With few exceptions, the discussion about what the Obama Administration will do regarding the torture of detainees during the Bush years has been framed as a domestic matter, and the fate of those involved in torturing has been largely viewed as a question of whether the Department of Justice will take action. In fact, not only is the world watching what the Obama Administration does regarding Bush’s torturers, but other countries are very likely to take action if the United States fails to do so.

Bush’s Torturers Have Serious Jeopardy

Philippe Sands, a Queen’s Counsel at Matrix Chambers and Professor of International law at University College London, has assembled a powerful indictment of the key Bush Administration people involved in torture in his book Torture Team: Rumsfeld’s Memo and the Betrayal of American Values. He explains the legal exposure of people like former attorney general Alberto Gonzales, Dick Cheney’s counsel and later chief of staff David Addington, former Office of Legal Counsel attorney John Yoo, the former Department of Defense general counsel Jim Haynes, and others for their involvement in the torture of detainees at Guantanamo, Abu Ghraib, and CIA secret prisons.

After reading Sands’s book and, more recently, listening to his comments on Terry Gross’s NPR show “Fresh Air,” on January 7, 2009 I realized how closely the rest of the world is following the actions of these former officials, and was reminded that these actions appear to constitute not merely violations of American law, but also, and very literally, crimes against humanity — for which the world is ready to hold them responsible.

Here is what Professor Sands told Terry Gross on NPR: “In talking to prosecutors around the world, as I have done, they all recognize the very real political difficulties of taking on someone who has been Vice President of the United States, or President of the United States, or Secretary of Defense of the United States. But those arguments melt away as you go a little down the chain. And I don’t think the same arguments would apply in relation to the man, for example, who was Vice President Cheney’s general counsel, at the time the decisions were taken, David Addington … I think he faces a very real risk of, you know, investigation for complicity in an act that amounts to torture … ” Later, referring to “international investigations,” he added that Addington (and others) were at “serious risk of being investigated.”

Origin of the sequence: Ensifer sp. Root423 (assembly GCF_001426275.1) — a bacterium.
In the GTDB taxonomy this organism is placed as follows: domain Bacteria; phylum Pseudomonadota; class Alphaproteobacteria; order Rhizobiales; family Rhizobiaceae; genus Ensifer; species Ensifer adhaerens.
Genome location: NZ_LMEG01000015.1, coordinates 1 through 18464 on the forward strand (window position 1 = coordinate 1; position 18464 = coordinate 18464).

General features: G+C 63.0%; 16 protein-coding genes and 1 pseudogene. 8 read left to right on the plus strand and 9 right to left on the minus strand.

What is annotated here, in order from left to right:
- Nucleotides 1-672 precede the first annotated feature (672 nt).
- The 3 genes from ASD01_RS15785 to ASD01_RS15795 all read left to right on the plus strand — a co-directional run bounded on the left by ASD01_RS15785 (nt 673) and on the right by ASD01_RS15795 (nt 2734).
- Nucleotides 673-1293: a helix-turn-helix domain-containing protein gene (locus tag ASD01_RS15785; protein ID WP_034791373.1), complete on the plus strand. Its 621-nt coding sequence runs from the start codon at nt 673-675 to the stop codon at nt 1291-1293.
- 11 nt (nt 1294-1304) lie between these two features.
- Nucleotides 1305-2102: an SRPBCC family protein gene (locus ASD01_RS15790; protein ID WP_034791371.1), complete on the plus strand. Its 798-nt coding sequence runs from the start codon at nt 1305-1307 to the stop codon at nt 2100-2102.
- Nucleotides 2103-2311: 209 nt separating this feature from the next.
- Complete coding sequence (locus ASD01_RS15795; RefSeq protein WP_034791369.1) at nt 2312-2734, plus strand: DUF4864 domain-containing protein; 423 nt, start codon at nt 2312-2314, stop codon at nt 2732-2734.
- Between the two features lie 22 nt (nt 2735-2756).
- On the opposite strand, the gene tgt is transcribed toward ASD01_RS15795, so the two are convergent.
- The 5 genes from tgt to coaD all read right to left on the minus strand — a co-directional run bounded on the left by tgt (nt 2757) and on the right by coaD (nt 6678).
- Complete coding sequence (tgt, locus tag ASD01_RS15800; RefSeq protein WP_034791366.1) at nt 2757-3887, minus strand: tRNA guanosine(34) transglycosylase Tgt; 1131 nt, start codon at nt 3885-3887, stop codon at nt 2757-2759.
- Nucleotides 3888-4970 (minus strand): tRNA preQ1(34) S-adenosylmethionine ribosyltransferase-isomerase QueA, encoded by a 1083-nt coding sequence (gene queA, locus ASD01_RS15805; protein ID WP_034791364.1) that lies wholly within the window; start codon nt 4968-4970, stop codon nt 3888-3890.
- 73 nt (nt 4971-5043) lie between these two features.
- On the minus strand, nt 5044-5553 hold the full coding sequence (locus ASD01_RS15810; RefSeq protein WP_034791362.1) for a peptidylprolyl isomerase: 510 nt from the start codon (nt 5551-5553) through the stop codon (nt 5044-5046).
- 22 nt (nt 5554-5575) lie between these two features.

These are remarkable statements from a very well-informed man. Because we have a common publisher, I was able to contact him in London, and pose a few questions. I find his book, statements and responses to my questions chilling.

Q & A With Professor Philippe Sands

The following is my email exchange with Professor Sands: